ATLANTA – A federal lawsuit against Georgia’s new electoral law claims the measure criminalizes normal behavior in polling stations – and can be used to intimidate voters.

The lawsuit is also designed to prevent whistleblowers from reporting misconduct during recounts and other public voting.

When Dominion Voting Systems shipped its new voting machines to Georgia counties in late 2019, many noticed the size of the touchpad, its bright image, and its upright position – which seemed to make it easy for others in the room to see how they were voting.

In February 2020, during a special election in Irwin County, 11Alive News voters told 11Alive News that it was too easy for them to see the ballots cast by their district neighbors.

Although the state eventually put visual barriers in place for the touchpads, the electoral law required machines to be visible so that election workers could prevent tampering.

The new law maintains the visibility requirements – but also makes it a crime for a voter to “intentionally” look at one of these visible voting screens elsewhere in a district. Attorney Bruce Brown, who filed the lawsuit on Monday, says any polling officer can select any voter as a potential criminal whose gaze falls on a location other than his or her own ballot.

Republicans in legislature admitted that the size and positioning of the touchpads make voter privacy difficult, but not impossible.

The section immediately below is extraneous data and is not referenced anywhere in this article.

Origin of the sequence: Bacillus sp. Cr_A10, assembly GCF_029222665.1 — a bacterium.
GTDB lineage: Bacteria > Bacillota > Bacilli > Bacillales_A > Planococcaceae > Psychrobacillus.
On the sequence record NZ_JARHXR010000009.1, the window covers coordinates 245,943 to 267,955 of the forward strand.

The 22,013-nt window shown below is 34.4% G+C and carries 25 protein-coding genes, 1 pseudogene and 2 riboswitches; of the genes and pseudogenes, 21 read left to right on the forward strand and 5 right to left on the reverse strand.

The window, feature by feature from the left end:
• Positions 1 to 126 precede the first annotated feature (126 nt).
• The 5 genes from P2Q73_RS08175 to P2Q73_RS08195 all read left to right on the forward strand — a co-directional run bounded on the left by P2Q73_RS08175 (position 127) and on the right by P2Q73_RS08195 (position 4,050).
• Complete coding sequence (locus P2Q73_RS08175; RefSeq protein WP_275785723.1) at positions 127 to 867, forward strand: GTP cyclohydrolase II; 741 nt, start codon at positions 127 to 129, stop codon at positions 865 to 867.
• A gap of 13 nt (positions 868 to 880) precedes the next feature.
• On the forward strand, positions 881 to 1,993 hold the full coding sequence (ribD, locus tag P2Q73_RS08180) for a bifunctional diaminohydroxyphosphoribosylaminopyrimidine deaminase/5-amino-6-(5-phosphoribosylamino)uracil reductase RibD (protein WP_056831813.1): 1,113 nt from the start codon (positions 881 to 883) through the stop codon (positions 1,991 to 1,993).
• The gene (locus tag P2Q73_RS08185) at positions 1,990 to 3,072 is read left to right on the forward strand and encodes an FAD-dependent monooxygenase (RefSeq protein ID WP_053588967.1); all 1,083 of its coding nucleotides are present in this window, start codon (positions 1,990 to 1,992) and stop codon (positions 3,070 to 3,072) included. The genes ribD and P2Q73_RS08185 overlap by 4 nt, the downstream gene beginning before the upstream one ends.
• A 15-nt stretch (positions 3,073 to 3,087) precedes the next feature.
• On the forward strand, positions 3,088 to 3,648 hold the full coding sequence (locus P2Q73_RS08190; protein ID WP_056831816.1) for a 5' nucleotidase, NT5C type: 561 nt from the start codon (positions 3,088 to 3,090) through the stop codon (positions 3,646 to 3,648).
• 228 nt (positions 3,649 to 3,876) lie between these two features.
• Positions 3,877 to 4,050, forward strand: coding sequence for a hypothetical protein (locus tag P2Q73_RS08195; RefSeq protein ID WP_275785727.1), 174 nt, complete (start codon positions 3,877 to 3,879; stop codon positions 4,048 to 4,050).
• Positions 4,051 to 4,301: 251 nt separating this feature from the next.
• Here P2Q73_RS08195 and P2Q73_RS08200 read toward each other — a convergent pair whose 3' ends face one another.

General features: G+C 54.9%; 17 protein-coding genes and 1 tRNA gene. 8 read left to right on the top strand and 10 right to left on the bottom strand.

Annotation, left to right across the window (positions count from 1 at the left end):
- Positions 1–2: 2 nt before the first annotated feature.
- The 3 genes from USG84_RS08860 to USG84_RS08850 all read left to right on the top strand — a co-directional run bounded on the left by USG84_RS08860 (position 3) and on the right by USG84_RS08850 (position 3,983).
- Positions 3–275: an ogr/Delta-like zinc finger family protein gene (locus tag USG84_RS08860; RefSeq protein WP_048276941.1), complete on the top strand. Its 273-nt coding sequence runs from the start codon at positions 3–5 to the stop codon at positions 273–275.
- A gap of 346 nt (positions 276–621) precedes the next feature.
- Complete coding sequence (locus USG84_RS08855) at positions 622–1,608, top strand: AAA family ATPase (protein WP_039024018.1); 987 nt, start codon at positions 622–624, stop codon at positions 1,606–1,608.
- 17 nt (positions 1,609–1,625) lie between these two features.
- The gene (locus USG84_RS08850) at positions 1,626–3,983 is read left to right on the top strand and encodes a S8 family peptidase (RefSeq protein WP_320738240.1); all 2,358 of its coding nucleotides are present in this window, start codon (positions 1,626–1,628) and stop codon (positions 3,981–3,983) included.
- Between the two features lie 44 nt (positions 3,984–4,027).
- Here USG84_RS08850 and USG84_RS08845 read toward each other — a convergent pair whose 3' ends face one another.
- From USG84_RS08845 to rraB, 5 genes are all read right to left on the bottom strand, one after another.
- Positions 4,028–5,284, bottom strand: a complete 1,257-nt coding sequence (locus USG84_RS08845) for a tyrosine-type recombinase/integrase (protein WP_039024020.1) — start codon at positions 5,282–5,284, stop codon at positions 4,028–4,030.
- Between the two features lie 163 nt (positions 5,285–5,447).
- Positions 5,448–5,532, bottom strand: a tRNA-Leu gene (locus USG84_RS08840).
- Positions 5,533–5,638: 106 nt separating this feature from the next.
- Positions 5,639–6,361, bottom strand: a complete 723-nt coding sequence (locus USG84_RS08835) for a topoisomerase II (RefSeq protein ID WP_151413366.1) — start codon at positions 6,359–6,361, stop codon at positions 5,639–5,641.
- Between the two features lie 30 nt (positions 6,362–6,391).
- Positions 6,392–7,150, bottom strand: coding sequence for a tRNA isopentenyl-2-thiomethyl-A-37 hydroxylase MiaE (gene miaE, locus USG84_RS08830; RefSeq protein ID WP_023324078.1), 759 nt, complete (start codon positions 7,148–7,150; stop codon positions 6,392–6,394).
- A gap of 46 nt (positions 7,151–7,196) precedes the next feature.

The lawsuit states that the new law does not just criminalize the gaze of a voter in one district. It also prevents observers from reporting irregularities to anyone other than the polling officer during a recount.

And while last year’s recounts were largely open to election observers, reporters and political activists, the lawsuit alleges that the new electoral law will make photography of much of this activity a criminal offense.

  • Challenges provision that allows the state electoral board to serve up to four county electoral boards if the board deems local corporations unsuitable;
  • Challenges the requirement that voters only need to provide identification numbers rather than signature matches in order to receive postal ballot papers;
  • Claims that tighter deadlines for applying for postal ballot papers limit the availability of such ballot papers.